Many jurisdictions around the world are encouraging the installation of roof-top solar panels by providing a number of financial and regulatory support mechanisms. These include direct grants to reduce the cost of installation, guaranteed prices for solar power sold back into the grid, and "net metering" whereby only the net flow of electricity from the grid to the residence can be charged for by the utility company.
We need to move to a renewable energy base. Most people would agree with that.
But when it comes to roof-top solar panels there are some inequities that need to be considered.
Consider the two residential settings shown in the pictures.
The amount of rooftop solar real estate available to the owners of the single-family houses is more than 10 x that available for the seniors living in the apartment complex. In fact, it would be quite possible for the single-family homes to generate as much electricity as they consume so that the local utility company would actually derive no revenue from these homes because of "net metering".
In the case of the apartment building this is simply not possible.
In the late afternoon and into the night both the single family residences and the apartments will require electricity from the utility grid. But who pays for the generation capacity required to supply this electricity? The only people paying utility bills are the residents of the seniors apartment.
But the situation is actually quite a bit worse than that.
The single-family homes will generate the most electricity between 10:00 am and 2:00 pm. This is not a "peak" period for electricity demand so that much of this electricity will flow back into the grid. The local utility company will have to provide additional equipment to handle the two-way flow of electricity to and from these houses. Other equipment will be required to make sure that the "back flow" does not damage transformers and meters that may be a considerable distance from the houses. Finally, the utility company will have to implement additional procedures to deal with the intermittent nature of the electricity generated from the solar panels. For example, a passing cloud can reduce solar power generation by 60% or more in a minute or less. So the utility company will have to be able to ramp up or cut back production at some of it's thermal generation facilities on very short notice resulting in less efficient operation of those plants and increased costs.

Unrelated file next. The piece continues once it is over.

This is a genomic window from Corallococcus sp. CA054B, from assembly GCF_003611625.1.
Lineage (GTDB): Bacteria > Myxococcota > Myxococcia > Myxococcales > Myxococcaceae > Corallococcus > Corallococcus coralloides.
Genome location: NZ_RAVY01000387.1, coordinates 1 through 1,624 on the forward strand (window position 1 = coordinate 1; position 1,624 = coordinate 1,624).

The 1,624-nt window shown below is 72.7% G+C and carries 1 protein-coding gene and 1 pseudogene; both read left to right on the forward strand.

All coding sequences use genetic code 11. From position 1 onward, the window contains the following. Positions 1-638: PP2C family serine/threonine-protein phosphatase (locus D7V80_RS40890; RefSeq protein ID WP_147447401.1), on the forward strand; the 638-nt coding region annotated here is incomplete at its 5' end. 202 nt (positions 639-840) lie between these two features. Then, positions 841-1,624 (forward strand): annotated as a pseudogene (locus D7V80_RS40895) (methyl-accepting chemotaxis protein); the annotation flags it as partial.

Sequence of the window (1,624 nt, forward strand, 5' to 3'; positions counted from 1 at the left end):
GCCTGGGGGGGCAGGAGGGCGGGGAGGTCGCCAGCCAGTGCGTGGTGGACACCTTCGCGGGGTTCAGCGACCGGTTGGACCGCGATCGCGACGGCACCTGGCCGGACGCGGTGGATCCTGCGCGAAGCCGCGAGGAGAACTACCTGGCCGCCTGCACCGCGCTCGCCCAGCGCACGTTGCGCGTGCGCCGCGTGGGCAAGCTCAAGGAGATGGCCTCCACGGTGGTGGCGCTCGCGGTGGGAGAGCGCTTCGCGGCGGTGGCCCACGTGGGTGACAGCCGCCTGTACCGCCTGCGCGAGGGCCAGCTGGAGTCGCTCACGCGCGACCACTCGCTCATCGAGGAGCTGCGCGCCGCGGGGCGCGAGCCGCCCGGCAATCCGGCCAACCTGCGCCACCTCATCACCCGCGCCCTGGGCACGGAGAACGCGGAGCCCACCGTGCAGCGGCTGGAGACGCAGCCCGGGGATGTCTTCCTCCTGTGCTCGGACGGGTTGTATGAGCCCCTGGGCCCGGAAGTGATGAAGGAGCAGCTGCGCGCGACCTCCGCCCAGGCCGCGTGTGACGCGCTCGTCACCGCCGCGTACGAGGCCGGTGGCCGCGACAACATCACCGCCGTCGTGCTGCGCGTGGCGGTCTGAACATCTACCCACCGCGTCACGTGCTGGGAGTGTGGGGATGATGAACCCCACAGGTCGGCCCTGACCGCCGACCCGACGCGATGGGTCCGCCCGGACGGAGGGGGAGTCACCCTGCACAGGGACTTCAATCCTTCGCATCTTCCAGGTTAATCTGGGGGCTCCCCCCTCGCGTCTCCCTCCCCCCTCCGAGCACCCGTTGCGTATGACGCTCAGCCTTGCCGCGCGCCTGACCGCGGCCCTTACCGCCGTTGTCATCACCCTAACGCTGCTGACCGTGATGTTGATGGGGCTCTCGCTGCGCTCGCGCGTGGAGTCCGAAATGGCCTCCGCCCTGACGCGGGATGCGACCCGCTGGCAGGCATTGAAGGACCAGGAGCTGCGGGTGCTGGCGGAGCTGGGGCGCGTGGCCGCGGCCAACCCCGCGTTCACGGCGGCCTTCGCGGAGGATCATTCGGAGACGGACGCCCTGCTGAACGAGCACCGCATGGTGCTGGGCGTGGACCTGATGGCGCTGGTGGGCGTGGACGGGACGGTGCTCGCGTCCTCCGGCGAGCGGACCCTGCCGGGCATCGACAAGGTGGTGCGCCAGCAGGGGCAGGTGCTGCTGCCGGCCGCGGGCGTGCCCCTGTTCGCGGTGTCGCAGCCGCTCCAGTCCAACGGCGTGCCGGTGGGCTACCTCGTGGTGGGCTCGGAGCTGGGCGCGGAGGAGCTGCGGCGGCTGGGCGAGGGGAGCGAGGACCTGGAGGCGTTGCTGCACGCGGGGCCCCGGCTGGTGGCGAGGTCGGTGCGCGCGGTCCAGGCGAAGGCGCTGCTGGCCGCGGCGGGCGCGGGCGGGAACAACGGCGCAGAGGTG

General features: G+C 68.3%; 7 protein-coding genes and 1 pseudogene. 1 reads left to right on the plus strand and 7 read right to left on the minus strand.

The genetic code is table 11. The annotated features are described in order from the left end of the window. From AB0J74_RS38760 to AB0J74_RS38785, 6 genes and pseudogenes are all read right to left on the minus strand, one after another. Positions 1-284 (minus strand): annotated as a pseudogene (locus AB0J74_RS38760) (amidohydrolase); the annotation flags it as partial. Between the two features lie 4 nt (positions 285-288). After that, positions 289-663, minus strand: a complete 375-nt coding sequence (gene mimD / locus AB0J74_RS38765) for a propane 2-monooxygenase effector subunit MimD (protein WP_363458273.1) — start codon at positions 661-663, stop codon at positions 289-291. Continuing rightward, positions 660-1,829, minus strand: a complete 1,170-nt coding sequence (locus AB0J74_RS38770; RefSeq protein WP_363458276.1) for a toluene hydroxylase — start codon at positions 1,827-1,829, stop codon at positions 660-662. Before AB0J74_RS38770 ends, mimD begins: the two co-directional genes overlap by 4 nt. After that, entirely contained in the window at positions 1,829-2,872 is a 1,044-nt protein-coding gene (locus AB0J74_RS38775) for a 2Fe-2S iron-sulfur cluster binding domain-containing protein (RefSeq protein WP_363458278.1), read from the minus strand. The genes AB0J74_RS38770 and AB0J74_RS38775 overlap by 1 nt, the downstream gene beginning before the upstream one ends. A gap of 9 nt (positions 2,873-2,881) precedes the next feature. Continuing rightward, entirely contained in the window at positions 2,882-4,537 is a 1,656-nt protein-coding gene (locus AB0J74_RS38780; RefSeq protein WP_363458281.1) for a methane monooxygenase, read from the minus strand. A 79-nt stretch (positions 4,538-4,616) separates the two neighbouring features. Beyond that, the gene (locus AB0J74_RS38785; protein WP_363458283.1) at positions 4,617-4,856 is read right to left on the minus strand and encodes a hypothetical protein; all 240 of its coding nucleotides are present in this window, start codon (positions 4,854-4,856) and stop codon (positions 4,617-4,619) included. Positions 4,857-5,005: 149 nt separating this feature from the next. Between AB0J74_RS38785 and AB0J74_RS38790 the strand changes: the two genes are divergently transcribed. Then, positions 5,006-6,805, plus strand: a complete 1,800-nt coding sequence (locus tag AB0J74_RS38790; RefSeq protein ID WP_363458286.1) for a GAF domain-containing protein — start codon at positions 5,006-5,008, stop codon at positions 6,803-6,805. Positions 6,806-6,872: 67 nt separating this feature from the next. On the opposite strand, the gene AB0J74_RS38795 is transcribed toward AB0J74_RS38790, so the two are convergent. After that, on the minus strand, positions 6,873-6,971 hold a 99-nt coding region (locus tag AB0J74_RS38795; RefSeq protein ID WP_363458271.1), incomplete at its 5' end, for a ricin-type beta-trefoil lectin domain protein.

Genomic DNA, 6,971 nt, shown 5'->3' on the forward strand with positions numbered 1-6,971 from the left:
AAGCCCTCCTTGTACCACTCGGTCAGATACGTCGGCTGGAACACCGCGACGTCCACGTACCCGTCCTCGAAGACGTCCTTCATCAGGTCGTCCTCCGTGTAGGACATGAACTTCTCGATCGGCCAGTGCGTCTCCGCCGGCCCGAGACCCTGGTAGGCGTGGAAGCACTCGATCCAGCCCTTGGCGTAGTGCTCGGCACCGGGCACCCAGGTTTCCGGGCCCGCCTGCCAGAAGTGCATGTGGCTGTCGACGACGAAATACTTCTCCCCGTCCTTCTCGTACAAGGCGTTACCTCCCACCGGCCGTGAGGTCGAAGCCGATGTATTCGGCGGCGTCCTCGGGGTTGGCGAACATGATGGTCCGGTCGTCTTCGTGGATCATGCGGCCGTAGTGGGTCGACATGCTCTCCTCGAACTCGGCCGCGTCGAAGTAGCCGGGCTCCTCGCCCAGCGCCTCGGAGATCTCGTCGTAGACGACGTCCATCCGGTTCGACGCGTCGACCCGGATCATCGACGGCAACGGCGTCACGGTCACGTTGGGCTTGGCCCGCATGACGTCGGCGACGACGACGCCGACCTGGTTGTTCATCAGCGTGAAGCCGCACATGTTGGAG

Who will pay for this extra equipment and the maintenance of a significantly more complicated electrical distribution system? The only ones paying utility bills will be the residents of the seniors apartment.
Now it could be argued that the owners of the single-family houses paid a lot of money for the installation of the solar panels and should reap the benefits in order to get a return on that investment. That would be a very defensible position to take if there were not so many subsidies associated with the whole process.
Construction grants and incentives and tax write-offs are paid for by all tax-payers, regardless of whether or not they have the abillity to deploy solar panels where they live. For example, what about all of the people renting their accomodation?
Feed-in-tariffs guarantee a fixed price for the electricity generated from a solar panel regardless of whether or not there is any actual need for that electricity at the time it is generated. So while the owners of these single-family houses are on vacation and not using electricity all rate-payers have to compensate them for the power generated by their solar panels whether it is needed or not. That could be a very nice revenue stream for a family that had equipped a vacation home with solar panels.
And what about the good folks living in the Mid-West, Ohio, Michigan, Indiana, Vermont, New York, Maine and especially Canada? Solar panels don't work too well when they are covered by snow!
When you combine these inequities with the problems that roof-top solar introduces into the regional grid and the negative impact on the operational efficiency of the system as a whole you have to ask yourself "what is the real benefit here?"
Roof-top solar panels will never allow us to actually shut down a coal-fired or natural gas-fired or nuclear generation plant. Why? Because we have high electricity demands in the late afternoon and into the night as well as on very overcast days. So we have to effectively maintain double the generation capacity actually needed. Does that really make sense?
Personally I think there is a case to be made for requiring roof-top solar installations to be equipped with a significant amount of battery storage which would make it possible to time-shift the electricity generation to better match demand. The problem with that approach would be that it would triple the cost of the installation which would make it very hard to justify for a home-owner (which is why I have argued previously that these kinds of residential generation and storage facilities should be owned by the local utility).
Another complimentary approach would be to provide subsidies for the construction of Concentrated Solar Power plants with Thermal Energy Storage that could be run starting in the late afternoon.
All things considered the continued focus on rolling out roof-top solar without storage is misguided in my opinion. A more holistic approach which would allow us to actually decommission thermal generation facilities would be more appropriate. I have outlined a number of components of such an approach in my Sustainable Energy Manifesto.